An honored professor
Sparks travels 16 days, 18,621 miles to promote scientific collaboration
8:32 a.m., Nov. 1, 2011--Donald L. Sparks, the S. Hallock du Pont Chair of Soil and Environmental Chemistry and director of the Delaware Environmental Institute (DENIN) at the University of Delaware, spent 16 days traveling and lecturing in China last month.
The trip was sponsored by the Chinese Academy of Sciences (CAS), which awarded Sparks a 2011 Einstein Professorship that is presented to 20 distinguished scientists from around the world each year. The program seeks to strengthen science and technology links between CAS scientists and Einstein Professorship recipients, with an overarching goal of enhancing training for future generations of scientists in China.
Snapshots of a global journey
“There are exciting opportunities to form collaborations, and there are so many young Chinese scientists excited about what the future in scientific research holds in solving global environmental challenges,” Sparks said. “The trip was highly exciting and enjoyable a lifetime experience that I will always remember.”
Sparks traveled to Beijing, Nanjing, Shenyang, Xiamen and Guilin and delivered six lectures at three CAS institutes. More than 1,200 faculty members and students attended the lectures. Additionally, Sparks was honored at banquets, toured local caves, ventured on boat tours and soaked in the sights and culture.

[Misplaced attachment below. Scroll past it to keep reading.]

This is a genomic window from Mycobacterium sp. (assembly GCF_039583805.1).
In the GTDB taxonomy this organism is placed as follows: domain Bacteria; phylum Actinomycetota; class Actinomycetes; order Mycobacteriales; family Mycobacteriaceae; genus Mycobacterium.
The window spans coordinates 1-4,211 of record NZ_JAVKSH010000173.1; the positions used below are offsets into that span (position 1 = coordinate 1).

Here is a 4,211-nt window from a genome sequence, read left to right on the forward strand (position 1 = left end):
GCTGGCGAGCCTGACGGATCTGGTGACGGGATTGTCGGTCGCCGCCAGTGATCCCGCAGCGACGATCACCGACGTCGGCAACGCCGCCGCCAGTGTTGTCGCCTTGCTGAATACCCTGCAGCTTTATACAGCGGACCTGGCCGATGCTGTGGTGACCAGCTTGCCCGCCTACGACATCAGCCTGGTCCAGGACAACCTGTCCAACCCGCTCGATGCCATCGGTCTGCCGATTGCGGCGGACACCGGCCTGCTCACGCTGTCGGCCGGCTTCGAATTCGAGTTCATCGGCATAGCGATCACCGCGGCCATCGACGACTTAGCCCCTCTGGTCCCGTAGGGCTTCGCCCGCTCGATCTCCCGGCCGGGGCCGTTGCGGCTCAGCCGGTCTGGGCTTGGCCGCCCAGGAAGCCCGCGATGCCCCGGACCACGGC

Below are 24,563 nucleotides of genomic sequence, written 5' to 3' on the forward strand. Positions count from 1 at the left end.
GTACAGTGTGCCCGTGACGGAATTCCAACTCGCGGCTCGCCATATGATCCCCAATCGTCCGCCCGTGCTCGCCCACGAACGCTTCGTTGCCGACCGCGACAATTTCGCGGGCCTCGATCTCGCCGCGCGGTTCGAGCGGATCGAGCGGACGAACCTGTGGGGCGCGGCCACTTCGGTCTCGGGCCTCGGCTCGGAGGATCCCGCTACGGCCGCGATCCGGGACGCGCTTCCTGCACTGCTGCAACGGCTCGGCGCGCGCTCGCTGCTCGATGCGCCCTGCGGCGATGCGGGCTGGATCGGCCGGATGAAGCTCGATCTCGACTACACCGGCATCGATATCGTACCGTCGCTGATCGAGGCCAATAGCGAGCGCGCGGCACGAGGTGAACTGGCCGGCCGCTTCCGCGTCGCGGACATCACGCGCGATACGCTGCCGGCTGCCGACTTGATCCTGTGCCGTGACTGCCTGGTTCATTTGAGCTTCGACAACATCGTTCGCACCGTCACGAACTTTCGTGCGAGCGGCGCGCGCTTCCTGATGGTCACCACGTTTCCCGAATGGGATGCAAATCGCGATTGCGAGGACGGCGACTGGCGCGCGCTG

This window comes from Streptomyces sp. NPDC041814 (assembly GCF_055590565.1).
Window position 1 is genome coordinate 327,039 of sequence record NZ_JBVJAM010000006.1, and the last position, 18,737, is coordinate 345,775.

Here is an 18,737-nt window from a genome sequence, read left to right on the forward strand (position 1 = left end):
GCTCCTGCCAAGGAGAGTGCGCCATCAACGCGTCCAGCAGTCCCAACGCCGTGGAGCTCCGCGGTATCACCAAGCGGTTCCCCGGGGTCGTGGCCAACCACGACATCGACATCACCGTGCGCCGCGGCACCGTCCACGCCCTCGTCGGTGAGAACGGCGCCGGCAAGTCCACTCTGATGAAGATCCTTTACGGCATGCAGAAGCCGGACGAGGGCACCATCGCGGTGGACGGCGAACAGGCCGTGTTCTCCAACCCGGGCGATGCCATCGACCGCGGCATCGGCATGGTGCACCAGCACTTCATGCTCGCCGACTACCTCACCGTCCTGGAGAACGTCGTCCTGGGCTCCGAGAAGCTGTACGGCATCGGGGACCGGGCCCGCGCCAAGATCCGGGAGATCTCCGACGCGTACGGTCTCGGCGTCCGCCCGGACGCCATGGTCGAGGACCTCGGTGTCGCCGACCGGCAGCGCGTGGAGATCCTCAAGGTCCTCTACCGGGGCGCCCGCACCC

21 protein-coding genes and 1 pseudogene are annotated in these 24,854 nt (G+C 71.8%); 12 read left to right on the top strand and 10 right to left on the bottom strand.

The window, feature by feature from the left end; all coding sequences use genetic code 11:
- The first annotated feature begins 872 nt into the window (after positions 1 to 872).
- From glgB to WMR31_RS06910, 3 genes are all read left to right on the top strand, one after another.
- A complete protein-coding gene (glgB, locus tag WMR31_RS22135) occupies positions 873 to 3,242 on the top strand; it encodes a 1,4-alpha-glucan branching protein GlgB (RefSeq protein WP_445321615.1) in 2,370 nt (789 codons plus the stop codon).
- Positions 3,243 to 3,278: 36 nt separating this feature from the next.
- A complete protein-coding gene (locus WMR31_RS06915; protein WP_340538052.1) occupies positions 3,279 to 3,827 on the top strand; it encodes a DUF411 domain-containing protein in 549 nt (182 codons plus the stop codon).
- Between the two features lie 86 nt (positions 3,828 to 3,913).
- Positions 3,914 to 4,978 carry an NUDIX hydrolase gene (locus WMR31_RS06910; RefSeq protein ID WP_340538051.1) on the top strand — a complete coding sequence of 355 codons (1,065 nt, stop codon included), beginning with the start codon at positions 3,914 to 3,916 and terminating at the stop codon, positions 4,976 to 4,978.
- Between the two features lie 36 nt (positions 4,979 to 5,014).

Sparks was nominated for the Einstein Professorship by Dongmei Zhou, his host professor from the Institute of Soil Science, Chinese Academy of Sciences (ISSAS), and Renfang Shen, the director of ISSAS.
“Dr. Sparks is one of the great scientists in environmental soil science,” Zhou said.
While on his lecture tour, Sparks was also awarded an honorary professorship at the Institute for Urban Environment in Xiamen by its director, Yongguan Zhu. According to Sparks, he knew he would be receiving the Einstein Professorship, but the second award was a surprise.
“Don is a world leader in soil chemistry and molecular environmental science,” Zhu said. “We believe that his career development can inspire young Chinese scientists.”
Throughout the trip, Sparks had the opportunity to learn more about China’s research efforts, particularly regarding environmental challenges the country faces.
“I was impressed to find that the Chinese government and scientists are taking a very proactive stance to address problems with environmental quality. The government is providing large amounts of funding to support first-rate research and to hire the very best scientists,” Sparks said.
“Donald Sparks' visit to my institute was a very successful one, and I believe this will have a tremendous impact on our future collaborations,” Shen said.
Sparks ended his trip by signing a scientific collaboration agreement, which states that DENIN and ISSAS will forge collaborations and actively seek funding to support soil and environmental science research.
“We hope that through this visit, we can consolidate our collaborative link,” Zhu said. “We want to send young staff to Don's lab and develop joint projects to address global issues, such as climate change and food security.”
Sparks plans on making a fifth trip to China in the future. He also hopes to send American students to China.
“I think Donald’s two-week, successful lecture trip in China is a good beginning for our collaboration,” Zhou said. “We will have a bright future.”
Article by Brittany Barkes